Booking your wedding venue

As a Muslim wedding can take place anywhere and not just in a Mosque (though this is the preferred choice), you have a lot of scope for your venue. Think about:

  • How many people the venue will accommodate.
  • Whether it’s possible to take tape recordings, videos and photos of the event
  • Flowers and ornaments. These are not allowed in the mosque, but the bride and groom are decorated with flowers for the service. If you’re opting for a wedding in a hotel or venue other than the mosque, you have more freedom and can decorate with flower arrangements, streamers and banners. However, it is always advised to speak to the co‐ordinator of your venue and community leaders about appropriate decorations.

Guests at Muslim weddings

People from all religious denominations can be invited to the wedding.

Muslim wedding wear

Traditionally, the Asian Muslim bride wears sparkling, bright clothes, with lots of jewellery and flowers. This is in contrast to the Arab Muslim bride, who traditionally wears a white dress and veil, like her Christian counterpart. Her hands and feet are decorated with henna tattoos (Mehndi).

The groom wears a simple outfit, either traditional or a western‐style suit ‐ or a combination of the two.

Guests should remember that revealing clothes are not appropriate.

On the big day

  • The marriage ceremony itself is called the Nikah. The bride and groom are separated, either in different parts of the hall, or in different rooms. Guests are traditionally also separated by gender, although in Western cultures they may be mixed.
  • The marriage party listens to a marriage sermon given by the Muslim officiating at the service. This serves to solemnise the marriage. There are no particular specifications so the marriage ceremony is very much up to the Qazi performing the ritual. Some recite the Fatihah (the first chapter of the Koran) and the blessing or durud.
  • Traditionally, there is no service sheet, although, in recent years, texts have been supplied.
  • The marriage documents (contract and certificate) are filed at the mosque and the local government. The ceremony ends with a prayer (Duoa) for the bride and groom, their families, and the Muslim community at large.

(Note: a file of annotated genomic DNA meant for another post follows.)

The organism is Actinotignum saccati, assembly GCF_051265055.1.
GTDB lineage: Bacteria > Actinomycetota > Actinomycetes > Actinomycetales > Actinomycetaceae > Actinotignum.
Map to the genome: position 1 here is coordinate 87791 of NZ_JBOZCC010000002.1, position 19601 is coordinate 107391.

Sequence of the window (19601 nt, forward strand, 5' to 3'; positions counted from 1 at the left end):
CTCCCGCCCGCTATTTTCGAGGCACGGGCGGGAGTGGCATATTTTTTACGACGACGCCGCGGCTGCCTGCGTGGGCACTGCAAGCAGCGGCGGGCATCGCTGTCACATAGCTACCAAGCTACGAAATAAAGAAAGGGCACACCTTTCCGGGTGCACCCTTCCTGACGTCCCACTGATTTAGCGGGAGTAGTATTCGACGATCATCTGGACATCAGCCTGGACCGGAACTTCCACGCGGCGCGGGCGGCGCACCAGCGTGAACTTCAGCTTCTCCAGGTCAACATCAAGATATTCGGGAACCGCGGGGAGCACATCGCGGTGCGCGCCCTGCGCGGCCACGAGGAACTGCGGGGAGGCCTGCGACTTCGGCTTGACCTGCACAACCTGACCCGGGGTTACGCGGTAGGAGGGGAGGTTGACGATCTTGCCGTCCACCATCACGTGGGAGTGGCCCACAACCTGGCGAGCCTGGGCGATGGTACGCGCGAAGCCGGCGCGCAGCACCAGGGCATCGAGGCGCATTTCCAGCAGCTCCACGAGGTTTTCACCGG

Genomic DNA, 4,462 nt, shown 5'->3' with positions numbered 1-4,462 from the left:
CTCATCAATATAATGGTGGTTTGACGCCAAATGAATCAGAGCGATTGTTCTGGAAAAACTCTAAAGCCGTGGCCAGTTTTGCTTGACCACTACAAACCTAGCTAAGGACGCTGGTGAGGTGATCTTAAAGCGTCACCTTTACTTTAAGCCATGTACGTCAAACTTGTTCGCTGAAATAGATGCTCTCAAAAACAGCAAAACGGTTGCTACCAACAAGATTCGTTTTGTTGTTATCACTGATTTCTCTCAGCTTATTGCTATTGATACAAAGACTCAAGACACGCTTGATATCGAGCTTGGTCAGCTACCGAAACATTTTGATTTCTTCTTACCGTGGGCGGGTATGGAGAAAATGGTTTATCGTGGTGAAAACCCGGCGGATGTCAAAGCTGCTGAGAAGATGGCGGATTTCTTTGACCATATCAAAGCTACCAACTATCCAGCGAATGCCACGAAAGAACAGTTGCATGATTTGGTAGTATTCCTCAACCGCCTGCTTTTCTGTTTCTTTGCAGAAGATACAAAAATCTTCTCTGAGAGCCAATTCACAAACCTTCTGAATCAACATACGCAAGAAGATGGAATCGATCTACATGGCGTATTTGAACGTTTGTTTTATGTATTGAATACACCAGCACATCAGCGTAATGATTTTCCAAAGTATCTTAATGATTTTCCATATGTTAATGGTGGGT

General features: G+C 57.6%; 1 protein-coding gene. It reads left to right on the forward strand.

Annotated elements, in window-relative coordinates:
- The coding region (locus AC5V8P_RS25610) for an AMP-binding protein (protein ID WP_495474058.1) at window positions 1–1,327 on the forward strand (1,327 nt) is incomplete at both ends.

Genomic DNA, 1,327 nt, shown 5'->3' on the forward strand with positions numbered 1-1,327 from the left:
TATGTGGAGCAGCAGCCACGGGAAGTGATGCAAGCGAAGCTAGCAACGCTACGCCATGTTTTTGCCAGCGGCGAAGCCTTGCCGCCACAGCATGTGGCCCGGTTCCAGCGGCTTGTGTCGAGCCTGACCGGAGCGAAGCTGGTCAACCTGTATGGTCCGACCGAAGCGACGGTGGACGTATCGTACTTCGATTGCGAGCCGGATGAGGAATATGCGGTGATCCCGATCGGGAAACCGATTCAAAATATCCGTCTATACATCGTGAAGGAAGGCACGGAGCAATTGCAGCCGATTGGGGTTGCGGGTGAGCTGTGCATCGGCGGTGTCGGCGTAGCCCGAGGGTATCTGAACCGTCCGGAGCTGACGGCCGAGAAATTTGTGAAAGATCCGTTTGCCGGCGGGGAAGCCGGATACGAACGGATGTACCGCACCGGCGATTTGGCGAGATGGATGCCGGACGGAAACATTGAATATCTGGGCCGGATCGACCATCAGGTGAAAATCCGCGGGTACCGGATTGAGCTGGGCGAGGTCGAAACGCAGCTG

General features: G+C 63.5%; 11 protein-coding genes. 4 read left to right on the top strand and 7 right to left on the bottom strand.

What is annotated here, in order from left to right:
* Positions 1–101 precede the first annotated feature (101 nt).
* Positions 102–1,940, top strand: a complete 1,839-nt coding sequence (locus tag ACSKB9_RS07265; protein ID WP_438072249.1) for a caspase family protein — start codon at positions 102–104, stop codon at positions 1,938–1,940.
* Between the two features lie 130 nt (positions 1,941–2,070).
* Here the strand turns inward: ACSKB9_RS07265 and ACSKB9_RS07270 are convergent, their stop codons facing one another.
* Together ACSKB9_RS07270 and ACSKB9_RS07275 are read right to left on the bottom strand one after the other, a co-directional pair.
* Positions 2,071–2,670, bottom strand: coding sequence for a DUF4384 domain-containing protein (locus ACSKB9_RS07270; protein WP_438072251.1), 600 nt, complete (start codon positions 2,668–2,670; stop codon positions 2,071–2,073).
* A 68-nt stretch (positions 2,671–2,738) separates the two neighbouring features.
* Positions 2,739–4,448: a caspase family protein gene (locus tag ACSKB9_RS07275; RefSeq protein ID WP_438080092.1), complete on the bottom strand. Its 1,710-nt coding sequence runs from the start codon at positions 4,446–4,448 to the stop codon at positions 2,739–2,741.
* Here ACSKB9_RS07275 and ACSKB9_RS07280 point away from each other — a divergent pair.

• You can throw confetti, but it is more traditional to shower the bride with coins, a ritual known as Savaqah.
  • A marriage banquet, or Walima, follows the ceremony, served to the men and women separately. After the meal the couple are seated together for the first time, their heads covered by a dupatta and prayers are read.

After the main ceremony, the bride and groom return to the Grooms home and the ritual of Rukhsat is performed. The father of the bride will offer his daughters hand to her new husband, asking that he takes care of her. The mother of the groom may hold the holy Quran above the brides head as she enters the home for the first time as a married couple.

Your First Muslim Wedding Ceremony? Here’s What to Expect.

Avoid embarrassing faux pas at your first Muslim wedding ceremony. Learn what to wear, what to do, and what not to do at your first Muslim wedding.

A Muslim wedding is a beautiful and soulful event that marks and celebrates a couple’s dedication to the faith. If you’ve never attended a Muslim religious ceremony, you’ll want to familiarize yourself with the basics of a Muslim marriage ceremony so you’ll know what to wear and what to expect.

Here’s what to expect at your first Muslim wedding ceremony and reception.

Dress respectfully in the mosque and at the reception.